Surgical emergencies: acute abdominal pain (Part 2)
Adam Jones, Kevin Turner, and Ashok Handa continue to explain the treatment of patients in acute pain
- By: Kevin Turner, Adam Jones, Ashok Handa
In last month's article we explained how to deal with a call from an accident and emergency department to see a patient with severe undiagnosed acute abdominal pain. This month we consider three specific surgical abdominal emergencies: ruptured abdominal aortic aneurysm, perforated viscus, and pancreatitis.
Abdominal aortic aneurysms are important because they are common. About 1% of all men over 65 years have an abdominal aortic aneurysm, and if this ruptures mortality is over 50% - and that is only in the people who survive long enough to reach hospital.1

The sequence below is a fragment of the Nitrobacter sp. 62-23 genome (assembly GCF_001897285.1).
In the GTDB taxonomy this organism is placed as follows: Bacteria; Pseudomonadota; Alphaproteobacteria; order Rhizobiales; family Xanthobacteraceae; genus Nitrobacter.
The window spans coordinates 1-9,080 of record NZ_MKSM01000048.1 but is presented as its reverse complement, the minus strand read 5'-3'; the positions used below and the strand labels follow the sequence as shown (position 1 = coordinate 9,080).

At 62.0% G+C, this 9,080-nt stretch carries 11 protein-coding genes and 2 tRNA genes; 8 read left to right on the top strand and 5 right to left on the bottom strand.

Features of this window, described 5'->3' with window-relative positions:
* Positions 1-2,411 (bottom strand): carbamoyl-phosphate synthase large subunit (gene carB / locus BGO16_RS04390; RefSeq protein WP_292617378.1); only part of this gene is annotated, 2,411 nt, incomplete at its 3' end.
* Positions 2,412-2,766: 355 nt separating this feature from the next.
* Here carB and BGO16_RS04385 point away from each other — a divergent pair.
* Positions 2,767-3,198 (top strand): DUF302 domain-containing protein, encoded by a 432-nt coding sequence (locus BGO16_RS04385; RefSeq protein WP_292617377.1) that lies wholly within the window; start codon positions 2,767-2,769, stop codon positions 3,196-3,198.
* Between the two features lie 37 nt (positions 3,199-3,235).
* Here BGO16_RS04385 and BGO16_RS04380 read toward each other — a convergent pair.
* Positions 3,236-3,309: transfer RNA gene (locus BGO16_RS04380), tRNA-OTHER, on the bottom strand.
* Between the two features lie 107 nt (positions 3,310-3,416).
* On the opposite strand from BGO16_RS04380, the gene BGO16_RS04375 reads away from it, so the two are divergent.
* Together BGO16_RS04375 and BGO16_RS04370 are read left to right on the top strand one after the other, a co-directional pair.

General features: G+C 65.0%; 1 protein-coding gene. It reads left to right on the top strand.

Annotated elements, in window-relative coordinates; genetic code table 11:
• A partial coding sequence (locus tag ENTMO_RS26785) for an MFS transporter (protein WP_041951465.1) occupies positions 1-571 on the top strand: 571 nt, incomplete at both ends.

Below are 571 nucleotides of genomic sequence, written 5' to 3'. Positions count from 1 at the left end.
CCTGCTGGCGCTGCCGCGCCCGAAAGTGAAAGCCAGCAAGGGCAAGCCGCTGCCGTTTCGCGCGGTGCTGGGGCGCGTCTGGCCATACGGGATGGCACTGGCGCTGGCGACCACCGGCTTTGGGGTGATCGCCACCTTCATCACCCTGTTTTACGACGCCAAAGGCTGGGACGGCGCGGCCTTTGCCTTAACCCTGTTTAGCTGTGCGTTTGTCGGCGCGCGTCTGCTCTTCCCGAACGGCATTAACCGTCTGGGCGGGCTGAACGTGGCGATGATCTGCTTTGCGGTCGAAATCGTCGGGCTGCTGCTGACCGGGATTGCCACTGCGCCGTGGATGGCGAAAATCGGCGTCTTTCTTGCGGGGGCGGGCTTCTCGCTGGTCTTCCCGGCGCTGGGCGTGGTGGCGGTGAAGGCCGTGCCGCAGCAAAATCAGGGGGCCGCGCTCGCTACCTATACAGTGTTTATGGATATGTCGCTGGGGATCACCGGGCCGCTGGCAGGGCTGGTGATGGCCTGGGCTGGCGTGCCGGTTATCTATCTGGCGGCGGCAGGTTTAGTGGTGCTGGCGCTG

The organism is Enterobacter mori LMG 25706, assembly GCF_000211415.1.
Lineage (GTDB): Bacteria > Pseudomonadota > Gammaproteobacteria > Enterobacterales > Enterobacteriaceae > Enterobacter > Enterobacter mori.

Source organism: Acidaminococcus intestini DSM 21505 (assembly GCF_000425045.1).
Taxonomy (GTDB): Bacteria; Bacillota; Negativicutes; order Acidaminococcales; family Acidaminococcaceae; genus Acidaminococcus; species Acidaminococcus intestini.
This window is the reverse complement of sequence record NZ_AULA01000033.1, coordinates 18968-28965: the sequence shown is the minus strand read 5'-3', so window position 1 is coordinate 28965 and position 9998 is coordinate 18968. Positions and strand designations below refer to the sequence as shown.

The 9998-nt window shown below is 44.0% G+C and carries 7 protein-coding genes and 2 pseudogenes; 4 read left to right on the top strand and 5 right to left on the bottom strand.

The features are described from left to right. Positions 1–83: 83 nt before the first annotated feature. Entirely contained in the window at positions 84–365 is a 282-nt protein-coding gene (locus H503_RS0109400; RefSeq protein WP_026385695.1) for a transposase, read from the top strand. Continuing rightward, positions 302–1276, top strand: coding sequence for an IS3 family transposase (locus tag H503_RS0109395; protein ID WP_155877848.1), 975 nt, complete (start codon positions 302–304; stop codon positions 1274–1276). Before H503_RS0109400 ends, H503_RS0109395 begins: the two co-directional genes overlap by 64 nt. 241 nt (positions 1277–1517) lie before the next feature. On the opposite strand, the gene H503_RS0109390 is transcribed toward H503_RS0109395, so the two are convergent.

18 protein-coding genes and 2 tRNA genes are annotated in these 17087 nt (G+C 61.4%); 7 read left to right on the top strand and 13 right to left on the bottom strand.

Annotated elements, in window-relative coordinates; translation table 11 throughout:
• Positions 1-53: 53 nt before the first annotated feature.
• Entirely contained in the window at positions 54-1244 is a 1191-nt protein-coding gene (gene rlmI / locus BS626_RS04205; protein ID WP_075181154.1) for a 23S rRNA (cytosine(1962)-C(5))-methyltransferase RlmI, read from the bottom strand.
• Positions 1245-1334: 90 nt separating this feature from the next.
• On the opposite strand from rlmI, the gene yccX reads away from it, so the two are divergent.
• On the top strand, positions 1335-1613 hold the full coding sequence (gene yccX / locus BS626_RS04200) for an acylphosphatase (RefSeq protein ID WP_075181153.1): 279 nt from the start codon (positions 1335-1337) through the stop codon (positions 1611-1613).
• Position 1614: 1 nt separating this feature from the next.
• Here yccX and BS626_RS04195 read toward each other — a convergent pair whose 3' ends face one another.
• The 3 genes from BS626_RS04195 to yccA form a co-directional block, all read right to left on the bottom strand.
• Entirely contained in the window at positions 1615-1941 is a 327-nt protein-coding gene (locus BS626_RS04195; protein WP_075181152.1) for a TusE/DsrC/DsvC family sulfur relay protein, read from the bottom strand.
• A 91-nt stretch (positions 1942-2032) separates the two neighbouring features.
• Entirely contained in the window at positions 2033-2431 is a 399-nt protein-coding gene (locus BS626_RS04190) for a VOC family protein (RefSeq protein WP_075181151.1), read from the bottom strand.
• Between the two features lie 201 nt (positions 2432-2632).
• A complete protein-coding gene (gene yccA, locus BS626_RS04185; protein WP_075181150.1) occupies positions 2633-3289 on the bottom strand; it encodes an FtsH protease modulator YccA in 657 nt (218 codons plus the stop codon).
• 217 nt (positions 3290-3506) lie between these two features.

This diagnosis must not be missed because minutes matter. So when you see a patient in accident and emergency with abdominal pain who looks terrible, specifically try to exclude this diagnosis. Is the patient elderly? Is s/he known to have an abdominal aortic aneurysm? Is the pain radiating to the back and of sudden onset? The diagnosis is confirmed if